Focus: The Magic of Nanoclusters
Coaxing atomic-scale building blocks into technologically useful shapes can be so frustrating that researchers are sometimes forced to rely on magic. One product they’re after is a crystal surface studded with evenly spaced, identical clusters of metal atoms for use in microelectronics, information storage, and nanoscale chemical reactors. Such clusters can spontaneously assemble themselves in small groups, but not normally in large quantities. Now a team reports in the 11 February print issue of PRL that they have employed a touch of magic to create one of the first large arrays of metallic “nanoclusters” that are both well ordered and uniform in size.
In the early 1980s, physicists discovered that gaseous metal atoms coalesce into globs of particularly stable, or “magic,” numbers of atoms. More recently, they have found a similar effect at work on surfaces, where vapor atoms can stick in clusters of specific sizes. In December, a group in Taiwan reported scanning tunneling microscopy evidence of large arrays of these nanoclusters. They used the highly ordered atoms of a silicon crystal as a kind of template to evenly spread magic-sized gallium clusters across a surface .
A team led by Qi-Kun Xue of the Chinese Academy of Sciences in Beijing found that tweaking the way they evaporated metal atoms onto the same kind of silicon crystal gave them arrays made of various elements. They estimate that perhaps 1011 uniform clusters formed over the entire 1.5 by 4 mm surface, according to images from a scanning tunneling microscope. The precise pattern depended upon the mix of elements the team used from among indium, manganese, and silver.
Each cluster formed in the same half of the silicon crystal unit cell, leaving the other half empty, but only if the surface temperature was between 100 and 200 degrees Celsius and the rate of arriving metal atoms was not too high. According to the team’s computer calculations, these conditions insured that the arriving atoms had time to move around on the surface and find their lowest energy configuration. If the surface was too cold or atoms arrived too frequently, some clumped and became trapped in the wrong half of the silicon unit cell.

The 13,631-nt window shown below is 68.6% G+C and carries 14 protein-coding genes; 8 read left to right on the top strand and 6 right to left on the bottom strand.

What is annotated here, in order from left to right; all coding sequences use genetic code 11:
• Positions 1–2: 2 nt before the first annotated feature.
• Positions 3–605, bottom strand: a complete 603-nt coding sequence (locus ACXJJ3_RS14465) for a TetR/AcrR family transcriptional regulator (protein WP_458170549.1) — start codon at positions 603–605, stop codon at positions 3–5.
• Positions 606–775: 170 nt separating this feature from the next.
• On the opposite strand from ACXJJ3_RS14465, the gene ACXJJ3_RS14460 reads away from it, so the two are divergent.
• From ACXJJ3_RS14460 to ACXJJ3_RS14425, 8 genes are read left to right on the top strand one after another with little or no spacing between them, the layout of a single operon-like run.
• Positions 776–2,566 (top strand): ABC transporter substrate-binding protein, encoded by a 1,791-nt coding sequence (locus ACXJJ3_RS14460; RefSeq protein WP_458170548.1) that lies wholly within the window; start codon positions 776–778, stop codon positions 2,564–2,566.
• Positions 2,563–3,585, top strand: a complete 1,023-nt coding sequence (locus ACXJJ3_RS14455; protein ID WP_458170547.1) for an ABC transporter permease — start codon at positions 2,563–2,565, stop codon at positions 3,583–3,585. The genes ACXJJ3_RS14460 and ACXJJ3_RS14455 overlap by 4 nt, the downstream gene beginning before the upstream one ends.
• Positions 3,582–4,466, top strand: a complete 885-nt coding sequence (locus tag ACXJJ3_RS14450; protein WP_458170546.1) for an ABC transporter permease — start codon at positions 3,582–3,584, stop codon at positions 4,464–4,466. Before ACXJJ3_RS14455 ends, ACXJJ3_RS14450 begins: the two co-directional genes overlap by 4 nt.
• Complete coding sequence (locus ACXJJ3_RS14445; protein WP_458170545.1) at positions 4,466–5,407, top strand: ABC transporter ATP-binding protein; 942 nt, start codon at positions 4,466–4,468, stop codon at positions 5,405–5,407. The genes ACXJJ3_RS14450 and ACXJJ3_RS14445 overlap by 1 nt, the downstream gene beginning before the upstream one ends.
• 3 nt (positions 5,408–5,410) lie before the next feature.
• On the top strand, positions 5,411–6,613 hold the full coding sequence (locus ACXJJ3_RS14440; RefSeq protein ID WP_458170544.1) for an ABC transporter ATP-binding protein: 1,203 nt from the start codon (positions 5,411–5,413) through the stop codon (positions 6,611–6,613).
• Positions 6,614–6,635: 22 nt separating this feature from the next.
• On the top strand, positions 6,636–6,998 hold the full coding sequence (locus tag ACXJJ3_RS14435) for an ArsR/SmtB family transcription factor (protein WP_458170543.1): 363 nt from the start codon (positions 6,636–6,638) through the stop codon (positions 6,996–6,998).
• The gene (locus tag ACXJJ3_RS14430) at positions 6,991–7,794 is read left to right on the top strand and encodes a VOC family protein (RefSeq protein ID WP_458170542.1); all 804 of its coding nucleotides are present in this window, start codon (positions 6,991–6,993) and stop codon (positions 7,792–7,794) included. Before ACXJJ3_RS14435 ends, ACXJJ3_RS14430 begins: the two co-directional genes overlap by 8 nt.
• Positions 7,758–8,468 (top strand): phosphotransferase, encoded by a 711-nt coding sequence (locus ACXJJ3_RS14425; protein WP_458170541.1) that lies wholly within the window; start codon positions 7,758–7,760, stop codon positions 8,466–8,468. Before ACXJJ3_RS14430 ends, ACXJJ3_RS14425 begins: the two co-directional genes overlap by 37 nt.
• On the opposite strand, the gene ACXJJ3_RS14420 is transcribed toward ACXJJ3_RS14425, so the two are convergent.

The team originally thought they would need charged atoms to force all of the clusters into one half or the other. “To our surprise, before we tried the [charged atom] idea, they were already ordered correctly,” explains team member Zhenyu Zhang of Oak Ridge National Laboratory in Tennessee. “Then we realized most of the driving force is provided by this very amazing [periodic] surface structure.”
Arrays of such 1 to 2 nm clusters are ideal for advanced optical and electronic devices, Zhang says, because electrons confined in such spaces ought to produce photons of a useful wavelength. If the clusters are magnetized, they might be used for ultra-dense information storage media, spintronics devices, or catalysts for chemical reactions, he adds, though such devices are still futuristic.
Dongmin Chen of the Rowland Institute for Science in Cambridge, MA, says this marriage of the template and magic number concepts has resulted in a “remarkable” example of self-assembly. “I think it’s a significant step forward.” He speculates that there may even be some new physics involved: Individual silicon atoms guide the metal atoms, but perhaps whole clusters exert an influence on adjacent ones as well. While that question is too complicated for computer simulations to handle at the moment, he says, the new results are in themselves “a very nice gift that we got from nature.”
JR Minkel is a freelance science writer in New York City.
- M. Y. Lai and Y. L. Wang, Phys. Rev. B 64, 241404 (2001)